Manuel Claude Avancena
|HOME OF RECORD:
Washington, D. C.
|NEXT OF KIN:
Wife, Mrs. Anne Avancena
|DATE OF BIRTH:
8/9/1942 – 11/6/1945
|DATE OF DEATH:
|LAST KNOWN RANK:
Private First Class
Manuel Avancena was born in Washington, DC in 1923. He was of Filipino extraction, being the son of Francisca Avancena, a native of Tholio, Philippine Islands. Avancena grew up in the nation’s capital and graduated from high school; he was employed as a law clerk when the war broke out, and set aside his future plans (among them, starting a band) (1) to join the Marine Corps.
Private Avancena trained at Parris Island, and then had additional instruction in the field of communications. He was assigned to Headquarters of the 1st Separate Battalion at New River, North Carolina in the spring of 1943, and became a field lineman with the communications platoon of 1/24. Avancena served as a communications expert in the battles of Roi-Namur, Saipan, Tinian, and Iwo Jima, where he was slightly wounded. (2) When not in combat or attending to his heavy spools of wire, Avancena could be found writing either to his wife, Anne, or completing correspondence courses. The war ended before Avancena was called upon to invade Japan, and he mustered out in November, 1945 as a private first class. (3)
After the war, Avancena returned to Washington, DC, and his job as a clerk. Sadly, his marriage to Anne fell apart not long after he came back; they were divorced in 1947, and Manuel carried on with his work. He entered George Washington University in 1948 to study law. Stymied by a shorthand course he was required to take. Avancena began working on his own method – and grew so fascinated with it that he nearly flunked out of school. Though he eventually passed his courses, Avancena’s obsession with shorthand was unchecked; lacking the money to set up his own practice, he worked days as a law secretary, and nights teaching his shorthand method in a one-room school he opened in the same building.
Within six months, Avancena’s shorthand class was so popular that he had to move to another building – where he could have an entire floor for students. He wrote a textbook in 1961 entitled “A-B-C Shorthand” which claimed to teach anyone shorthand within 30 days; by 1968 his method (also known as Stenoscript) was being taught in over 2,000 schools and colleges nationwide. By that time, he was a twenty-year veteran of the Washington, DC legal system with plans to open his own business school, and a plan to start writing more seriously – his first book, out of a planned four, was The Ham Story “which includes not only recipes but a complete history on the use and preparation of ham.” Unfortunately, a copy could not be located by this writer. (4)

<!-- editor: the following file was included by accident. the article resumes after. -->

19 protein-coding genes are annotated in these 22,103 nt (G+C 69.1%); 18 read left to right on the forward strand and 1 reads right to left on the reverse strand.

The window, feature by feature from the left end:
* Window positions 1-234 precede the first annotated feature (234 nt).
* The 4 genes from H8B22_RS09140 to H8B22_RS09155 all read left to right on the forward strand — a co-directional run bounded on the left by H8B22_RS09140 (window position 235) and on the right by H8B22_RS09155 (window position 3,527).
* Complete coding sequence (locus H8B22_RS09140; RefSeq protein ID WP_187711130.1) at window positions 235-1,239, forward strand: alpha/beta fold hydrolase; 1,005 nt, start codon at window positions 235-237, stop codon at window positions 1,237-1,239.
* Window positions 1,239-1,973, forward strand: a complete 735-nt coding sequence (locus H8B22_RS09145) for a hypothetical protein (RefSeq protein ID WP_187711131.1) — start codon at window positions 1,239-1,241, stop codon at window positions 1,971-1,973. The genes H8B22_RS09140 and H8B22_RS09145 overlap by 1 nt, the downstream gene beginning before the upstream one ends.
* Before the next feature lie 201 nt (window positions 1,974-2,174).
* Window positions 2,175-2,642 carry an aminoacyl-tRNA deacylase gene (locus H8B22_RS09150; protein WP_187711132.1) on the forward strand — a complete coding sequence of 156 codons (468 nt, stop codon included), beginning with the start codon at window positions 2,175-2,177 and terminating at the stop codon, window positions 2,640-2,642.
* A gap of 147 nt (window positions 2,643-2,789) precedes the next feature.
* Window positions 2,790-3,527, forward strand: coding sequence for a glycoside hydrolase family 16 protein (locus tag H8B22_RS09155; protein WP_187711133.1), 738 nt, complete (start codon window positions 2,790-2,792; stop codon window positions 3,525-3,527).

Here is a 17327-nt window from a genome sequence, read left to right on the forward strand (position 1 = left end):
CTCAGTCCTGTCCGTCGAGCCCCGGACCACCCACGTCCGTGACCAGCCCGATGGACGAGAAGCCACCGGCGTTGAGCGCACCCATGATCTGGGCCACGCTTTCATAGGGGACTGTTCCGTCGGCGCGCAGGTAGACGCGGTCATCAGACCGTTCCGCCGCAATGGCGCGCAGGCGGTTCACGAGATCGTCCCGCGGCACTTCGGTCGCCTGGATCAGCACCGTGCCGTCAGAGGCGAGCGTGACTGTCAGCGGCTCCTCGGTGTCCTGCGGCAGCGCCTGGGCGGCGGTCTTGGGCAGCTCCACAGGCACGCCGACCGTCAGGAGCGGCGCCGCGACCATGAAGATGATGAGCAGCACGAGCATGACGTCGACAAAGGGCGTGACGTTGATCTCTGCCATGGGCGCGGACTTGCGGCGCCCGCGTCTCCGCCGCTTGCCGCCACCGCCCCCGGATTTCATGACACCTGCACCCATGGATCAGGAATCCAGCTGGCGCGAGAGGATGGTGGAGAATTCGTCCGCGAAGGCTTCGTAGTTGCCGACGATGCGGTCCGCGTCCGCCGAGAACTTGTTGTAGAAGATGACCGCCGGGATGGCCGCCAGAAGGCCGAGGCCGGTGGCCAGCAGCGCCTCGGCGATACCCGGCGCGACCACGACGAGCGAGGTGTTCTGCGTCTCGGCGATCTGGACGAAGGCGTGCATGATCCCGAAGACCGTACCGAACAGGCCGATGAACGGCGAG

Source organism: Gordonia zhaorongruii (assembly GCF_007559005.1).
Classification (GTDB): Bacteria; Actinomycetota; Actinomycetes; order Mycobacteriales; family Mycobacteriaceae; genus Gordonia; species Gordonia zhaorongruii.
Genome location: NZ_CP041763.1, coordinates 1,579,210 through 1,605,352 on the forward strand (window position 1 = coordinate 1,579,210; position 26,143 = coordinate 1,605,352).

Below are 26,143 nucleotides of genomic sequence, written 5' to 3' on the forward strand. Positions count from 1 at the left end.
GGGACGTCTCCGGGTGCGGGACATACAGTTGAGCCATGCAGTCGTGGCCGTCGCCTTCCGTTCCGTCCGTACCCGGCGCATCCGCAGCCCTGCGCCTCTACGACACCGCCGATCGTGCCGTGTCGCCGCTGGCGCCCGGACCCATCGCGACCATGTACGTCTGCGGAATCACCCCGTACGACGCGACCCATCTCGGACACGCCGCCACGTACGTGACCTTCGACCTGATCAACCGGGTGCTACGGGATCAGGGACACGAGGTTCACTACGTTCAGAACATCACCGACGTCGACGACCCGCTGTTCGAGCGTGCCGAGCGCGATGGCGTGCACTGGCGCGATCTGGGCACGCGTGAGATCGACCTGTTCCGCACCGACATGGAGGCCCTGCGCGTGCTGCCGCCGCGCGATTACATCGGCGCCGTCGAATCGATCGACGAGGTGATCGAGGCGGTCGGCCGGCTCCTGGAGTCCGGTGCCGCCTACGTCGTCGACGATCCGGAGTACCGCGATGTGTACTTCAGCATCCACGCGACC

Avancena remarried to a woman named Valerie and went on to raise a family. His son, also named Manuel, attended VMI an officer with the 82nd Airborne; he participated in the invasion of Grenada in 1984 and was decorated with the Army Achievement Medal.
Manuel Avancena died in Alexandria, Virginia on May 16, 1987, and is buried in Arlington National Cemetery.
(1) Kathie Newcomb, “Manuel Avancena was a ‘Shorthand Dropout.’” The News, Frederick, Maryland, April 8, 1968. Page 8.
(2) Avancena does not appear on the muster rolls as wounded, so determining the date of this event is not yet possible. He was awarded the Purple Heart on April 12, 1945.
(3) Avancena was recommended for the Bronze Star for his actions in the Marianas campaign. Whether he received this decoration is unknown.